I am making a documentary film about the events that took place in January 1990, using an extraordinary archive of material that was filmed by Laurentiu Calciu, who got a video camera just after the revolution. We have some fascinating material of ordinary people on the streets furiously debating about all things political, social and economic. The material is filmed with a patience that gives an insight into what people were thinking just after Ceausescu fell.
The first thing one must do when making a documentary film is to research the subject. This involves watching any existing films as well as footage (unedited film) and making sure you get your facts right about what was going on at the time. First step was to find the documentaries that were made about the 1989 Revolution and I assumed there would be several Romanian productions to choose from.
To my amazement I have not been able to find a Romanian documentary about the events of December 1989. This is inexplicable considering that documentaries are made in Romania every year. TVR and the National Film Archive at Jilava have a rich collection of material that was filmed from the 22nd of December 1989 onwards and, according
to the archivist at CNC, Romania’s national cinematography centre, 11 teams of filmmakers were sent out from Buftea Film Studios to document the events as they were unfolding. The archivist told me that TVR didn’t make a documentary at the time as they didn’t want to “inflame public opinion”.
TVR’s archive is particularly interesting considering the extraordinary scenes that took place in their news studio on 22nd December 1989, scenes of anarchic democracy with Mircea Dinescu, in his disintegrating jumper, at the forefront; scenes that shocked the world with their immediacy. Never before (or since) have we seen un-rehearsed,
unscripted, uncontrolled (and inspiring) scenes like that on TV.
Romanians have been asking themselves the same question for the last 20 years: was it or wasn’t it a revolution? A lot of people still believe in the conspiracy theory that the whole thing was a coup d’etat organised by the Russians. Others ask “who was shooting into the crowd in December 1989?” and now, 20 years later, nobody has been
charged, let alone convicted, for their role in the bloodiest regime change of that tumultuous year.
I spoke to several filmmakers, as well as a couple of TV station editors, expecting to be told “you must see the film by ….” But no, they all said the same thing: there is no Romanian documentary film about the 1989 Revolution. There are plenty of foreign productions and there is a Romanian in Paris (Paul Cozighian) who made a short film about 1989 for French TV, but it’s never been screened in Romania. And I was told about a documentary about Timisoara
in 1989, by Bose Ovidiu Pristina, but the film seems to be unobtainable and the filmmaker has unfortunately died.
The archivist at CNC explained that the BBC bought much of TVR’s footage and made a documentary, and many people mention the German production “Videogramme from a Revolution” — consisting of material shot almost entirely by Romanian cameramen.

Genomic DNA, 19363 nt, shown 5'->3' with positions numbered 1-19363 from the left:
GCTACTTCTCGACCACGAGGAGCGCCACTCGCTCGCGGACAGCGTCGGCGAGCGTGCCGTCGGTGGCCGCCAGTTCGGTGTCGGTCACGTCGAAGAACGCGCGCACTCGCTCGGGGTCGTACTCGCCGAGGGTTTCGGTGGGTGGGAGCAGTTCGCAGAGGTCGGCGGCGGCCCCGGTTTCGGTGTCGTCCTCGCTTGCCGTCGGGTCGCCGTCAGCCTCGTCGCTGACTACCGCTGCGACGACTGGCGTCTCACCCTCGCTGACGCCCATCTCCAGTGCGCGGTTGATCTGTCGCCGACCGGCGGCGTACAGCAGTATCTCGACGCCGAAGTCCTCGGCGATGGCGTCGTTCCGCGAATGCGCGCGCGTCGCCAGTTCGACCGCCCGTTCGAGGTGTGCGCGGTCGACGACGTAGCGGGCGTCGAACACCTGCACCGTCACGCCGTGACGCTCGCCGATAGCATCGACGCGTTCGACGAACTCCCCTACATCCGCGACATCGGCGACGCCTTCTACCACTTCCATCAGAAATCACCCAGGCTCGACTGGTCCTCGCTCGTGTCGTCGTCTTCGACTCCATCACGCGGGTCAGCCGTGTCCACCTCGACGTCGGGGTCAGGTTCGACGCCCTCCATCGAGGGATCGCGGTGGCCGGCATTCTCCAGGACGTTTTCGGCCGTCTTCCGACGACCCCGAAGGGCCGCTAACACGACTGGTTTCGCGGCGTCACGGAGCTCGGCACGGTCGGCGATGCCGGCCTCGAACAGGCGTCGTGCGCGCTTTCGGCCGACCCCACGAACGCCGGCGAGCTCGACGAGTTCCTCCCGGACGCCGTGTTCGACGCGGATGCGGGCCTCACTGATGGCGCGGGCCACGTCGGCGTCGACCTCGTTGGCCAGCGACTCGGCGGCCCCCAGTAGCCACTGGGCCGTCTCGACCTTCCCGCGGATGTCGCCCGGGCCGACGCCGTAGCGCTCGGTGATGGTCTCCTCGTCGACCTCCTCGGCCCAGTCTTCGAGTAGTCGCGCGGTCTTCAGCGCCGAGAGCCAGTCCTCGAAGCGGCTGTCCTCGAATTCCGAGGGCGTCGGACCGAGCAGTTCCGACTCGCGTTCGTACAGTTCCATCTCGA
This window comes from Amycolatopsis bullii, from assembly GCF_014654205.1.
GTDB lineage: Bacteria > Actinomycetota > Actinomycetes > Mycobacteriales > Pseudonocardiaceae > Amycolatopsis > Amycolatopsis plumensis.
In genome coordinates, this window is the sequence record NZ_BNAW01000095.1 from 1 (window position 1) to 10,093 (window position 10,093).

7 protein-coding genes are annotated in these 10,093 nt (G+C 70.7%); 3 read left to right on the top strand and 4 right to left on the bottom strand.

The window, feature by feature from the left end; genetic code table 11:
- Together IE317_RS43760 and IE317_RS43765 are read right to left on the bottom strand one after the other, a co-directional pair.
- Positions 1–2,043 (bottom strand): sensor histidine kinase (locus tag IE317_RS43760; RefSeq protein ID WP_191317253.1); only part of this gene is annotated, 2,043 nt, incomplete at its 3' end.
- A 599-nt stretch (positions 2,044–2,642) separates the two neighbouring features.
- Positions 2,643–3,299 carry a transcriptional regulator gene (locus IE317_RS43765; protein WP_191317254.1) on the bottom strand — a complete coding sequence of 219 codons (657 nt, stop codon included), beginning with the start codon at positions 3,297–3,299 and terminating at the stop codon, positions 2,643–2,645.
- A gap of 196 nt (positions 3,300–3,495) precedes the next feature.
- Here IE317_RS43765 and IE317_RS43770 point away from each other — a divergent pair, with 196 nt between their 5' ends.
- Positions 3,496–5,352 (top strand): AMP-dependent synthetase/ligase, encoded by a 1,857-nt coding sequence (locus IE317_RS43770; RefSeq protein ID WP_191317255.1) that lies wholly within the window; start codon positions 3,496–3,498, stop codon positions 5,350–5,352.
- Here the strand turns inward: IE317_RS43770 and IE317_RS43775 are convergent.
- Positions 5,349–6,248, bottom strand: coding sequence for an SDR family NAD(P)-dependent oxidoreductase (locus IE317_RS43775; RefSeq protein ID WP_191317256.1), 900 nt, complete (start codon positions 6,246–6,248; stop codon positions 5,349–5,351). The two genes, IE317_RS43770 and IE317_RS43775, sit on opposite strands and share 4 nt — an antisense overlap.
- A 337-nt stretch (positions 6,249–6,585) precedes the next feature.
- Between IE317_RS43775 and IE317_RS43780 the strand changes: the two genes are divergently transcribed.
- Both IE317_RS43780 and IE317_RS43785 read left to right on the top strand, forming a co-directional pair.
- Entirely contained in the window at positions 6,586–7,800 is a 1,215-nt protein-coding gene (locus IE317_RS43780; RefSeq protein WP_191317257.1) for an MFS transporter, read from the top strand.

But “Videogramme from a Revolution” is a really boring film. It may have footage from all the key moments of the revolution but its narrative is like a voice from the grave, as if the speaker is contemplating suicide. And it also has that unfortunate quality that many documentaries have: looking at the issue from afar, from a comfortable armchair, very remote from the situation they are describing. This sense of comfort and superiority is what makes most
documentaries so static and boring.
I came across this sense of foreign superiority recently on YouTube, when I saw an ITN (Independent Television News) report from 1990. Brent Sadler, a sincere and humourless presenter, crouches by a tank (pretending he’s in a war zone) and describes what’s going on in Bucharest. He then appears in the chair of the official news reader,
in TVR’s newsroom, as it was in December 1989, complete with Romanian flag and bad taste furniture. He talks as if reading the news, but doesn’t explain what the hell he’s doing in the chair of a Communist newsreader. The camera then pans to the right and we see an old man looking embarrassed and crumpled and we realise it is the elderly TVR
newsreader who has given up his seat to this young and thrusting newsman from London. He looks as if he has been “broken” under interrogation. With no trace of irony in his voice, Brent Sadler asks the old newsreader “So! What can we expect from this new Romanian government?”
But the worst material I saw was TVR’s news footage after December 22nd 1989. The material they shot is interesting — burning buildings, tanks, soldiers, crowds on the streets — but the voiceover is nauseating. Rather than let people watch the events as they happen, events that require no explanation, the TVR newsmen felt the need to constantly talk — about the tyrant, the sacrifice, the tens of thousands killed, the bright future we can all expect now there has been a real revolution. All of this is very encouraging as it makes me realise what great material we have to work with for our film.
A Romanian translation of this article was published in Dilema Veche.
A one minute trailer from “The Stolen Revolution” can be seen on Youtube. Rupert Wolfe Murray can be followed on Twitter @wolfemurray